Monday, February 3, 2014

Refusing the Call

If I were a Hobbit in the Shire, I would have stayed in my hole in the ground, captured by the beauty of rolling green hills, the bursting fresh flavor of home grown veggies, the companionship of family, dear friends and neighbors.  I once lived in a pastoral pocket of the world, in a Shire-like land with cultivated hills and valleys, where sunlight streamed in golden angles, scored by birdsong and paced by the slow movement of morning into day.  My mother still lives there, on a little hill where three children once ran barefoot on the soft green lawn.

A memory of me skipping to the garden, salt shaker in hand, plucking a small red tomato from the vine.

Of course, there were also long months of winter, deep snows, icy wind and messy slush.  There was mud and flooding in the garden.  There were days and days of low hanging gray stratus clouds that blotted out the will to smile.  There were lonely times, heartbreaking times, and times of boredom.   I used to think that Sunday afternoons were practice for enduring purgatory.  They dragged out so long in silence that I longed to go to school.

There was conflict, and unhappiness, and I knew about it without needing too much explanation, although that was also given, in great detail, over hours of tears in the night.

Then, sooner than anyone was ready for it, I also became part of the conflict, with my moody need to be right and to be left alone.  The programming inside my internal life-cycle clock was ticking.  The clock urged me to conflict and to go out and have an adventure.  To leave the Shire and drive into the unknown, with little more than a vague childhood dream to guide my purpose. I thought I was answering the call to proceed onward toward my one, true vocation.  Then I got called back.  And proceeded to refuse the call of my vocation for most of my life.

I'm probably refusing it still.

I am afraid of the unknown.

My idealism, that incomplete mental model of the way things should be, have repeatedly caused me to impulsively abandon paying jobs.  I am often a tiny bit nervous that I have not embarked on a steady career.

But now the world is changing, Elliot is maturing, and I find myself searching.  I realize that I have unexpectedly arrived at a check-point. Am I completely lost, or on the right path?  The self doubt that arrives with an independent lifestyle is more intimidating than anything I've ever experienced.  There are no report cards, no benchmarks, no tests or critical evaluations by an authority figure.  There are only feelings.

And feelings change like tides and waves and shifting sand.  I am a sailor who has to learn to manage all the rigging and the sails and the rudder without proper training and schooling on even the basic terminology.  It's not that there isn't enough information out there for me to use, it's that I seem to arrive at these thresholds and check-points without being fully prepared for a journey.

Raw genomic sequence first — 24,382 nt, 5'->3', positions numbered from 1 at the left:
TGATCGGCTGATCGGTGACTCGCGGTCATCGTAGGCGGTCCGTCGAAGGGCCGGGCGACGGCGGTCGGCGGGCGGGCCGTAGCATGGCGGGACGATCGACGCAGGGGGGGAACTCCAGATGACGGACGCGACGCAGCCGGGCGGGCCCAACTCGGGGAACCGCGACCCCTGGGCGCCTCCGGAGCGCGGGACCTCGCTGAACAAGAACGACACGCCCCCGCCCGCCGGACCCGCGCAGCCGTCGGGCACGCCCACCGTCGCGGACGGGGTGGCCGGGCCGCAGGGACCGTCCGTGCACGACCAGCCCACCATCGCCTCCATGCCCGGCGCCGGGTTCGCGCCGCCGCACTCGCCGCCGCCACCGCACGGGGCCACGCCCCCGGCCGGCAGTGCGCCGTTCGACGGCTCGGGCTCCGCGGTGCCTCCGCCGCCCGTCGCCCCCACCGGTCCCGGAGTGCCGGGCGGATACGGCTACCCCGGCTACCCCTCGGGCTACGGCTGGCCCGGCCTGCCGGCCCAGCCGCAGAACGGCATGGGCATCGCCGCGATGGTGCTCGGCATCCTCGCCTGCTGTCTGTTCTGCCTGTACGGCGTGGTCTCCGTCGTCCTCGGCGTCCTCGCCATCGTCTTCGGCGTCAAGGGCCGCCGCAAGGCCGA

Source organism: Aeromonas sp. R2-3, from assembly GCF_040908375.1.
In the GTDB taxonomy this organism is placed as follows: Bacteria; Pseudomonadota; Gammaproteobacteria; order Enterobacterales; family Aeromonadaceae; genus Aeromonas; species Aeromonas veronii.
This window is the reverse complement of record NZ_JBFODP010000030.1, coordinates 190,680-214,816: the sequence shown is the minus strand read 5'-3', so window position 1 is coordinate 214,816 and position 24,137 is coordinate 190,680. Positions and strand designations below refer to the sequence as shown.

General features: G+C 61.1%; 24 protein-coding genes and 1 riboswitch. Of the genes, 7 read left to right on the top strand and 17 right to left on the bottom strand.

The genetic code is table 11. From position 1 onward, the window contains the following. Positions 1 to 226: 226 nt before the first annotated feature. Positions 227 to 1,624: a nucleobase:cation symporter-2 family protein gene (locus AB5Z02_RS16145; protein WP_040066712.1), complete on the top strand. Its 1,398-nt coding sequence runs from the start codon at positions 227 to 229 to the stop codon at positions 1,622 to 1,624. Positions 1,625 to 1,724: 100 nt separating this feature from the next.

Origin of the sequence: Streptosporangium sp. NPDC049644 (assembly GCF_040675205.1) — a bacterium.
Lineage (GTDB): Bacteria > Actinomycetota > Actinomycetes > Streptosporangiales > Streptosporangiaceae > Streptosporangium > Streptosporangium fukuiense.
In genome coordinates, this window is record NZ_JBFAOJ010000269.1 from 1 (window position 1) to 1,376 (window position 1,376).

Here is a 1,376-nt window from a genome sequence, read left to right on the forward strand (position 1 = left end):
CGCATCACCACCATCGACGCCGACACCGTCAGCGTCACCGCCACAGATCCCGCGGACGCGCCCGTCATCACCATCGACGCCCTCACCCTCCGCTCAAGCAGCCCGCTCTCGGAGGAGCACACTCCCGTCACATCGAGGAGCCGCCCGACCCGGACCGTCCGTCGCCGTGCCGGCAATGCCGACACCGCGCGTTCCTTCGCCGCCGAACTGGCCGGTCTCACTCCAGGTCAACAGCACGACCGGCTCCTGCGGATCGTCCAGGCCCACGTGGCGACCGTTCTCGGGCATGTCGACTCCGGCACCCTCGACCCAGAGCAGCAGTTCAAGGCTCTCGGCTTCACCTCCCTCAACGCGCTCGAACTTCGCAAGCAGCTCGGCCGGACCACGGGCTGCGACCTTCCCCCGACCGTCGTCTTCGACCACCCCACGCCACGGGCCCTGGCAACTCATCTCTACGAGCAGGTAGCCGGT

I have to learn all the time, as I go, every single day.  If there's anything in my pack, it's the stale bread of doing things the way I've always done them, one ordinary step at a time, trying to avoid the sharp rocks and the black bears.

And this makes it difficult to proceed in a writing and teaching vocation, because I suspect that I have no authority on any subject except my own feelings and observations.  I could be incredibly wrong about everything.

But I hope that I'm not wrong about the things that I value and hold sacred, certainly for Elliot's sake.  I worry that the learning we do is incomplete.  But then, how complete is a traditional education anyway?
I worry that because Elliot is an extrovert, home education is limiting, although we do get out and see children at least four days a week, except for January, when we were sick and isolated by winter. Yesterday, warm spring air arrived and we headed to the park.

 Afterwards, we landed in an uncomfortable discussion about returning to traditional school. Even though Elliot is fearful of that possibility, I went on talking about it.  I don't want him to be afraid if the path leads back to school.  At the park yesterday, I realized that he's grown out of the playground.  I remember when he was eighteen months old and so fearless that he climbed the tall steps to the big slide.  Yesterday he looked at that same playground and didn't see any children even close to his age.  It's middle childhood, that liminal space between slides and swings and the hills of a BMX course.

I am never prepared for callings and checkpoints.

But here I am.  No compass in hand.



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